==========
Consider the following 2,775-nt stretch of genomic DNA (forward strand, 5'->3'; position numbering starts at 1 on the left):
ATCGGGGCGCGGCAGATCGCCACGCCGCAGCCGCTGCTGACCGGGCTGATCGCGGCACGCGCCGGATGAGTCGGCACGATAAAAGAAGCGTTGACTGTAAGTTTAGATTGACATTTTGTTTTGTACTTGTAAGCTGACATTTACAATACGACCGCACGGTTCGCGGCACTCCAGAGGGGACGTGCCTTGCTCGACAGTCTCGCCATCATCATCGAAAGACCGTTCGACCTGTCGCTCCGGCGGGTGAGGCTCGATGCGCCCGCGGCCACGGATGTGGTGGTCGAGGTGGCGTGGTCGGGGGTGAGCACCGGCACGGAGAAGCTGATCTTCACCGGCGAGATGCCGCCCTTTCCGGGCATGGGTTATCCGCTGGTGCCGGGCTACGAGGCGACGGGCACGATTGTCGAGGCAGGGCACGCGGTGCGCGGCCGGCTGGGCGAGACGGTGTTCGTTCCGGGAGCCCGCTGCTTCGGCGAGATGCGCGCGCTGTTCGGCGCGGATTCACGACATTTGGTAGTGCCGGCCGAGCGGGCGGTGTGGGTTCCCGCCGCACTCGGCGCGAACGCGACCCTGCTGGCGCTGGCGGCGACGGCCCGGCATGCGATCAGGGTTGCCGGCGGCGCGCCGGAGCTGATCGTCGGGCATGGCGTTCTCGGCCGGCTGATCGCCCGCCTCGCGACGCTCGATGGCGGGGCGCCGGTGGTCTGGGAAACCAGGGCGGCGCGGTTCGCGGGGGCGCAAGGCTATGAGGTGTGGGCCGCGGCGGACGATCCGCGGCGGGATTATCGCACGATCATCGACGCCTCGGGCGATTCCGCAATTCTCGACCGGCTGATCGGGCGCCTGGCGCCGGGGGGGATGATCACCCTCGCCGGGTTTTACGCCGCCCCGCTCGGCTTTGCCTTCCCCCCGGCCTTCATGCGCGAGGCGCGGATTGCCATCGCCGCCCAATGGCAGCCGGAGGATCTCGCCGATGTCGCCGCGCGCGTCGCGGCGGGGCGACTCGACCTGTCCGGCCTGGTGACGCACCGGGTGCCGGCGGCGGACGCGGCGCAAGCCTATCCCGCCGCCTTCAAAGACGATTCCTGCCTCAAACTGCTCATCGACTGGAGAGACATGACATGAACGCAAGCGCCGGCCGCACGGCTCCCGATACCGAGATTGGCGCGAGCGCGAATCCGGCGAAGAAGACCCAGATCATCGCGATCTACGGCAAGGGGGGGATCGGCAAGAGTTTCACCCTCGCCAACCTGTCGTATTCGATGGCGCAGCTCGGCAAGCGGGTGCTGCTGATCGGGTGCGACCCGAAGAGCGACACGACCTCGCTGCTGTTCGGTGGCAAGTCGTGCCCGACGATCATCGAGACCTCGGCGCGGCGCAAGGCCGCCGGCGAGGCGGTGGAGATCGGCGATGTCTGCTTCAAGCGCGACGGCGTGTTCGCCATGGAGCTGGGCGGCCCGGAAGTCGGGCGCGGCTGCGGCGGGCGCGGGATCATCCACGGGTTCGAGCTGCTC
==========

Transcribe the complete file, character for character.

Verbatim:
Consider the following 2,775-nt stretch of genomic DNA (forward strand, 5'->3'; position numbering starts at 1 on the left):
ATCGGGGCGCGGCAGATCGCCACGCCGCAGCCGCTGCTGACCGGGCTGATCGCGGCACGCGCCGGATGAGTCGGCACGATAAAAGAAGCGTTGACTGTAAGTTTAGATTGACATTTTGTTTTGTACTTGTAAGCTGACATTTACAATACGACCGCACGGTTCGCGGCACTCCAGAGGGGACGTGCCTTGCTCGACAGTCTCGCCATCATCATCGAAAGACCGTTCGACCTGTCGCTCCGGCGGGTGAGGCTCGATGCGCCCGCGGCCACGGATGTGGTGGTCGAGGTGGCGTGGTCGGGGGTGAGCACCGGCACGGAGAAGCTGATCTTCACCGGCGAGATGCCGCCCTTTCCGGGCATGGGTTATCCGCTGGTGCCGGGCTACGAGGCGACGGGCACGATTGTCGAGGCAGGGCACGCGGTGCGCGGCCGGCTGGGCGAGACGGTGTTCGTTCCGGGAGCCCGCTGCTTCGGCGAGATGCGCGCGCTGTTCGGCGCGGATTCACGACATTTGGTAGTGCCGGCCGAGCGGGCGGTGTGGGTTCCCGCCGCACTCGGCGCGAACGCGACCCTGCTGGCGCTGGCGGCGACGGCCCGGCATGCGATCAGGGTTGCCGGCGGCGCGCCGGAGCTGATCGTCGGGCATGGCGTTCTCGGCCGGCTGATCGCCCGCCTCGCGACGCTCGATGGCGGGGCGCCGGTGGTCTGGGAAACCAGGGCGGCGCGGTTCGCGGGGGCGCAAGGCTATGAGGTGTGGGCCGCGGCGGACGATCCGCGGCGGGATTATCGCACGATCATCGACGCCTCGGGCGATTCCGCAATTCTCGACCGGCTGATCGGGCGCCTGGCGCCGGGGGGGATGATCACCCTCGCCGGGTTTTACGCCGCCCCGCTCGGCTTTGCCTTCCCCCCGGCCTTCATGCGCGAGGCGCGGATTGCCATCGCCGCCCAATGGCAGCCGGAGGATCTCGCCGATGTCGCCGCGCGCGTCGCGGCGGGGCGACTCGACCTGTCCGGCCTGGTGACGCACCGGGTGCCGGCGGCGGACGCGGCGCAAGCCTATCCCGCCGCCTTCAAAGACGATTCCTGCCTCAAACTGCTCATCGACTGGAGAGACATGACATGAACGCAAGCGCCGGCCGCACGGCTCCCGATACCGAGATTGGCGCGAGCGCGAATCCGGCGAAGAAGACCCAGATCATCGCGATCTACGGCAAGGGGGGGATCGGCAAGAGTTTCACCCTCGCCAACCTGTCGTATTCGATGGCGCAGCTCGGCAAGCGGGTGCTGCTGATCGGGTGCGACCCGAAGAGCGACACGACCTCGCTGCTGTTCGGTGGCAAGTCGTGCCCGACGATCATCGAGACCTCGGCGCGGCGCAAGGCCGCCGGCGAGGCGGTGGAGATCGGCGATGTCTGCTTCAAGCGCGACGGCGTGTTCGCCATGGAGCTGGGCGGCCCGGAAGTCGGGCGCGGCTGCGGCGGGCGCGGGATCATCCACGGGTTCGAGCTGCTC